I think it was in 2004 that we were all bitching about FFH's Q2 numbers being affected by thunderstorms and tornadoes.  At the time, I believe we complained that they're always making excuses for poor underwriting, but in actuality the cumulative effect of the storms was significant.  I expect that the cumulative effect will also be significant this year.

Makes the Chilean earthquake of last year look small....


SJ

T-bone1

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Re: $10 Billion in insured US weather losses so far in 2010?
« Reply #2 on: May 24, 2011, 12:47:33 PM »
This is good long term for FFH . . . this company is gassed up and ready for the hard market, but with hurricane season coming on the heels of these storms I think we could see another $400M underwriting loss in Q2.

I guess this leads back to the same mental game that has been discussed on this board: that we want to buy FFH in a hard(ening) market, but we think the stock price will go down first due to the losses.

I'm not much at timing, so I bought a little today . . .
« Last Edit: May 25, 2011, 06:56:33 AM by T-bone1 »

Myth465

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Re: $10 Billion in insured US weather losses so far in 2010?
« Reply #3 on: May 24, 2011, 01:29:29 PM »
I think this good long term for FFH . . . this company is gassed up and ready for the hard market, but with hurricane season coming on the heals of these storms I think we could see another $400M underwritin loss in Q2.

I guess this leads back to the same mental game that has been discussed on this board: that we want to buy FFH in a hard(ening) market, but we think the stock price will go down first due to the losses.

I'm not much at timing, so I bought a little today . . .

Thats been my game plan, but its not working with FFH or LRE. LRE due to people becoming more comfortable with them and FFH due to the delisting inmo. May have to just buy up and ride the wave. I think summer will be very interesting with Europe and then an interesting Hurricane season. Its been a few years since we have had a big one.

Global warming seems to be doing a number on the insurance sector.

cwericb

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Re: $10 Billion in insured US weather losses so far in 2010?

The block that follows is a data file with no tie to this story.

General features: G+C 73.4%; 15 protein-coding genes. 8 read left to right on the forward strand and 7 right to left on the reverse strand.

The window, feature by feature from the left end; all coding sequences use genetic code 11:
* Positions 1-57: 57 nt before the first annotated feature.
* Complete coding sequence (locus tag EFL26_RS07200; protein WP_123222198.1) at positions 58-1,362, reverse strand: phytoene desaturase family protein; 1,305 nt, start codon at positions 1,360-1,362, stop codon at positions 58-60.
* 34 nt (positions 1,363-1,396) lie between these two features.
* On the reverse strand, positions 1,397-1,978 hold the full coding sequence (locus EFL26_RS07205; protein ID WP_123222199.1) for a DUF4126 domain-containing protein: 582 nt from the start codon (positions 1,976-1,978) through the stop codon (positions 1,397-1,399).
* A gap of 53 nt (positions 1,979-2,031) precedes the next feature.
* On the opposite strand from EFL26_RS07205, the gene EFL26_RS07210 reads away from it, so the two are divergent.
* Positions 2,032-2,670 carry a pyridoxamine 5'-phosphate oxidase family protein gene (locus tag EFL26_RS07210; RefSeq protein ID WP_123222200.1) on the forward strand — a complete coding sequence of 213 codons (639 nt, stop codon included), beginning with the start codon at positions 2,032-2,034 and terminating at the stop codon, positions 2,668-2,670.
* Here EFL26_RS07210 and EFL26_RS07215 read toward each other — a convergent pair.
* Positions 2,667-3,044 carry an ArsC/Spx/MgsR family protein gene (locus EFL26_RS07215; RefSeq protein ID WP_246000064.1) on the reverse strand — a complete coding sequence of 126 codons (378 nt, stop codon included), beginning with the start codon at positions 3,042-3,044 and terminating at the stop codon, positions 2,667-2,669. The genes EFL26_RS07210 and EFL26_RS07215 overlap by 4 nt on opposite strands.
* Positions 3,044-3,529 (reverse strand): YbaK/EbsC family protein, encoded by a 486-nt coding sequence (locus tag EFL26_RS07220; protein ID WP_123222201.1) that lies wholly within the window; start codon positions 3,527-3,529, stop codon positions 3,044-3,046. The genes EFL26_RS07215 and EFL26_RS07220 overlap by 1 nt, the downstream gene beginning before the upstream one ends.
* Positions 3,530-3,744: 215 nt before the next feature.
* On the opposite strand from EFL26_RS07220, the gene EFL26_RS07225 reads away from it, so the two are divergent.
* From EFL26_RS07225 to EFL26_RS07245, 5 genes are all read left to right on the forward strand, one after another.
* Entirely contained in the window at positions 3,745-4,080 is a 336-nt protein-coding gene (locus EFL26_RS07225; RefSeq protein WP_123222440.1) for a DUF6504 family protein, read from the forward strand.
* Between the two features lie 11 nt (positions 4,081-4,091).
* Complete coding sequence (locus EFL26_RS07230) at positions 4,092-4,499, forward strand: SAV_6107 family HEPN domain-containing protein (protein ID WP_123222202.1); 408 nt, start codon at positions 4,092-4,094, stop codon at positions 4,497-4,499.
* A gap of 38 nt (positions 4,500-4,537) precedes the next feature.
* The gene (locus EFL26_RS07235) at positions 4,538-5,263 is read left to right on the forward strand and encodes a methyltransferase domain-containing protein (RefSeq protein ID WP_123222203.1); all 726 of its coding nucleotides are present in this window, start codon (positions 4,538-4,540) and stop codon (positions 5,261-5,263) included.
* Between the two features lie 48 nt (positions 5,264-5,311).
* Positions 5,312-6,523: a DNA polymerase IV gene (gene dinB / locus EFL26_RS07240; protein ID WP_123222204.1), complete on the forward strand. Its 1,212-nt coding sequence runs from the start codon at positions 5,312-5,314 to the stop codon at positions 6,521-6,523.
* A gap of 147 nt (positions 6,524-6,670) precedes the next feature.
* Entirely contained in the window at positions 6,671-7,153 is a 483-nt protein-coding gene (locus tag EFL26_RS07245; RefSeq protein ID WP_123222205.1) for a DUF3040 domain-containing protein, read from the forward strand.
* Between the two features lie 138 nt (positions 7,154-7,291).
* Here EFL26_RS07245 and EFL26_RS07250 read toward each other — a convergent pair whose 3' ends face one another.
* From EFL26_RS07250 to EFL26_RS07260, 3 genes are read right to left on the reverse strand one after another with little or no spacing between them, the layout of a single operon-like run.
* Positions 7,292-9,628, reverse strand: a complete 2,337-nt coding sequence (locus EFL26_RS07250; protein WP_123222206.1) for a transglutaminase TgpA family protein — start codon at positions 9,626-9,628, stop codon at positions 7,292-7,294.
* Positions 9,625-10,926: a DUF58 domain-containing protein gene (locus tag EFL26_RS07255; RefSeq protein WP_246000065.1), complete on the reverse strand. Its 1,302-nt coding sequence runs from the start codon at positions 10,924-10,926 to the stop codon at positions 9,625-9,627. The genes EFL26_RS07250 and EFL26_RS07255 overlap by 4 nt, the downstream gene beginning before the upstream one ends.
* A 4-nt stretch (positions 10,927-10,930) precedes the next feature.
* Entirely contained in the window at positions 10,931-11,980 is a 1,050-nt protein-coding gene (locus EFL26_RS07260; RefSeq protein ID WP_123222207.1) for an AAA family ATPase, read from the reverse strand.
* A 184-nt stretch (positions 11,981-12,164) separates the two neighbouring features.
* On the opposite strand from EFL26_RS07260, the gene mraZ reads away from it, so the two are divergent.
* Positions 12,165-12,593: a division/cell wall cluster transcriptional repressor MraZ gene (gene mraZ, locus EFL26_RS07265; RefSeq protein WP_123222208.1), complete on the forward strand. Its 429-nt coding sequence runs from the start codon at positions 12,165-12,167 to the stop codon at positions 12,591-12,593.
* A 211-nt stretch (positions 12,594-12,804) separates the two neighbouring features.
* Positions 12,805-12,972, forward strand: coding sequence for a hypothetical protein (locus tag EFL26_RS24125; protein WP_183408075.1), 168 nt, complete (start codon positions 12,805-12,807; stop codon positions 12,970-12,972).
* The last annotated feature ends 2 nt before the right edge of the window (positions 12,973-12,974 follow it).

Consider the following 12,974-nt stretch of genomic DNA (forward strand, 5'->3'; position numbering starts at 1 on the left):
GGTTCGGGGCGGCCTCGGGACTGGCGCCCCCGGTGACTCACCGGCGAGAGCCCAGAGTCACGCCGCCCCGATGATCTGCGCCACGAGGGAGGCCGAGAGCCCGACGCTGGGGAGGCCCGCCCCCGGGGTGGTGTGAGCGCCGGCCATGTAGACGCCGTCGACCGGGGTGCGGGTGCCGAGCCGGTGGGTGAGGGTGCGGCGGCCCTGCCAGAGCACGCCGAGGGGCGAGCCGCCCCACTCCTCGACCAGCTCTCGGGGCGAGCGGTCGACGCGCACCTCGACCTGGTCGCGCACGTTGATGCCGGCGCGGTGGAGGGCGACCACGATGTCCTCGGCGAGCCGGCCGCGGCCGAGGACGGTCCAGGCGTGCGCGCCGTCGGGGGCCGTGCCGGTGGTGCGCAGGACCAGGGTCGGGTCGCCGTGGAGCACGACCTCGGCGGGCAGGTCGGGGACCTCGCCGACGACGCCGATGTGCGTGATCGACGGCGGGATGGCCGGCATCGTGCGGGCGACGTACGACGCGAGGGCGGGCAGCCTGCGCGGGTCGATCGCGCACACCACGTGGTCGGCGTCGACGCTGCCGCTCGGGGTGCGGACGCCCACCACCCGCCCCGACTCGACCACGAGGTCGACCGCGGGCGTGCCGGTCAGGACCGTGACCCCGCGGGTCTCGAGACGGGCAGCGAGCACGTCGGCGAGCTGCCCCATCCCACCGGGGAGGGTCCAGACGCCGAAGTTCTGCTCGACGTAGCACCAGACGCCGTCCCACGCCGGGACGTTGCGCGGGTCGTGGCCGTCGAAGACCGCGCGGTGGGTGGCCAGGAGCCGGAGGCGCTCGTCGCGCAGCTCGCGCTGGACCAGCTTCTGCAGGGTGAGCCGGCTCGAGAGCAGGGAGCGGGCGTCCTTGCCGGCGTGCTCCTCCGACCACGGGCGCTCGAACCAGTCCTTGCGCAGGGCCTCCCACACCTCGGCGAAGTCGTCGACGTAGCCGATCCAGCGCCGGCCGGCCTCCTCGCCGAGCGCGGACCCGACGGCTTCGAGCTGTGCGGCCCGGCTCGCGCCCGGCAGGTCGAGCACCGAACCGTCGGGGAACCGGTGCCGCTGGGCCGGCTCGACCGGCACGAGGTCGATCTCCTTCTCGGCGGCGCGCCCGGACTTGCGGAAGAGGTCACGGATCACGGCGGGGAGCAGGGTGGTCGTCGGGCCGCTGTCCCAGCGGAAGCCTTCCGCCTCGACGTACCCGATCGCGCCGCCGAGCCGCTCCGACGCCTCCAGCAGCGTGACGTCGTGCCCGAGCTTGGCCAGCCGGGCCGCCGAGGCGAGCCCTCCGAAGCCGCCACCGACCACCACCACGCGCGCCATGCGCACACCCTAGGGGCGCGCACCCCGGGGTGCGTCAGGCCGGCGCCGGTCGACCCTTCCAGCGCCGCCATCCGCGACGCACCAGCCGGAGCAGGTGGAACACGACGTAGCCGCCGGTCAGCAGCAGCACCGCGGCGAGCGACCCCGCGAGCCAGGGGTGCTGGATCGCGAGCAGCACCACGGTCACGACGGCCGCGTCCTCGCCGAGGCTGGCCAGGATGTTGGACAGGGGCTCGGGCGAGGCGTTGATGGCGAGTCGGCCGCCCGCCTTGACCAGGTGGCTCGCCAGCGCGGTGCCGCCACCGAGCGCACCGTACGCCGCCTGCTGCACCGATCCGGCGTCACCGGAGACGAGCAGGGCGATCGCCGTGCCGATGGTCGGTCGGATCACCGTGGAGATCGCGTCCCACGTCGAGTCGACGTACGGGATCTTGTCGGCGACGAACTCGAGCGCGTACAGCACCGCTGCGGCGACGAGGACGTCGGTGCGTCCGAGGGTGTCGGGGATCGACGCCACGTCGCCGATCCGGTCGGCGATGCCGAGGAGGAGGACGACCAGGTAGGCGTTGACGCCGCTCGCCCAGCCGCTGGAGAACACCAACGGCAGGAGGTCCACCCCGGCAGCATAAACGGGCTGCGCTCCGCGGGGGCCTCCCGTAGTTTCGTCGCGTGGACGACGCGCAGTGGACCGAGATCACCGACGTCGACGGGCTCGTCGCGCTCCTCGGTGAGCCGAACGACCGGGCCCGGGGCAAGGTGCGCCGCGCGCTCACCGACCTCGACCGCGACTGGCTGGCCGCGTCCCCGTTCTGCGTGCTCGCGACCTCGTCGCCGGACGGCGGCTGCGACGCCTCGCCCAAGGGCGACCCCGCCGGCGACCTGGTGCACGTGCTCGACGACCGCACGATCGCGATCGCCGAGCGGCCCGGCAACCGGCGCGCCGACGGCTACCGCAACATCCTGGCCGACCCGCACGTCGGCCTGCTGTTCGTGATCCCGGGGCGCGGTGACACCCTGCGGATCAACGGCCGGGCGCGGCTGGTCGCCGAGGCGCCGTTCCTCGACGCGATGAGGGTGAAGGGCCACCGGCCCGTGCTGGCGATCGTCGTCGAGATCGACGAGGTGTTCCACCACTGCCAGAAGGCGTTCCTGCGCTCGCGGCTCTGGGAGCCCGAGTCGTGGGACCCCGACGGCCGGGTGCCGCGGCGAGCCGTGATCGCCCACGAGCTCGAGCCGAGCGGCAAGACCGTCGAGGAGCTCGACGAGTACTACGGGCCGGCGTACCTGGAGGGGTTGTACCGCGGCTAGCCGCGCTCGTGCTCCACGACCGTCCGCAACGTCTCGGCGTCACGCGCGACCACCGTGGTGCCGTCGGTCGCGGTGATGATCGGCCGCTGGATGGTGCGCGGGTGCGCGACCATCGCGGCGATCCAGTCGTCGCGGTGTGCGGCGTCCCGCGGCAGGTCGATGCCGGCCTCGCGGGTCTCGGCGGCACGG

« Reply #4 on: May 24, 2011, 06:09:24 PM »
Is it just me or do these natural disasters seem to be strengthening? Earthquakes - how often do you hear of quakes in the 9 range? Tornados a mile wide and staying on the ground for 10 minutes - in a city? I do know that here on the East coast we are definitely seeing a change it the extremes of our weather, especially wind speeds and the frequency of high winds. This year's hurricane season may be quite unpleasant.

Of course, now that the end of the world has been postponed until October perhaps it's no big deal.

In all seriousness though, I don't see how insurance rates cannot start to rise.
Politicians and diapers must be changed often, and for the same reason. - Mark Twain

Smazz

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Re: $10 Billion in insured US weather losses so far in 2010?
« Reply #5 on: May 24, 2011, 11:18:51 PM »
I think this good long term for FFH . . . this company is gassed up and ready for the hard market, but with hurricane season coming on the heals of these storms I think we could see another $400M underwritin loss in Q2.

I guess this leads back to the same mental game that has been discussed on this board: that we want to buy FFH in a hard(ening) market, but we think the stock price will go down first due to the losses.

I'm not much at timing, so I bought a little today . . .

Thats been my game plan, but its not working with FFH
Well, they did take that hit - maybe another coming along - dont think you are wrong because of the multiple someothers are willing to pay or the risk they are willing to accept or maybe not understand.

That is all i will say on that ;)

Myth465

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Re: $10 Billion in insured US weather losses so far in 2010?
« Reply #6 on: May 25, 2011, 10:08:45 PM »
Thats true. Hurricane season is right around the corner.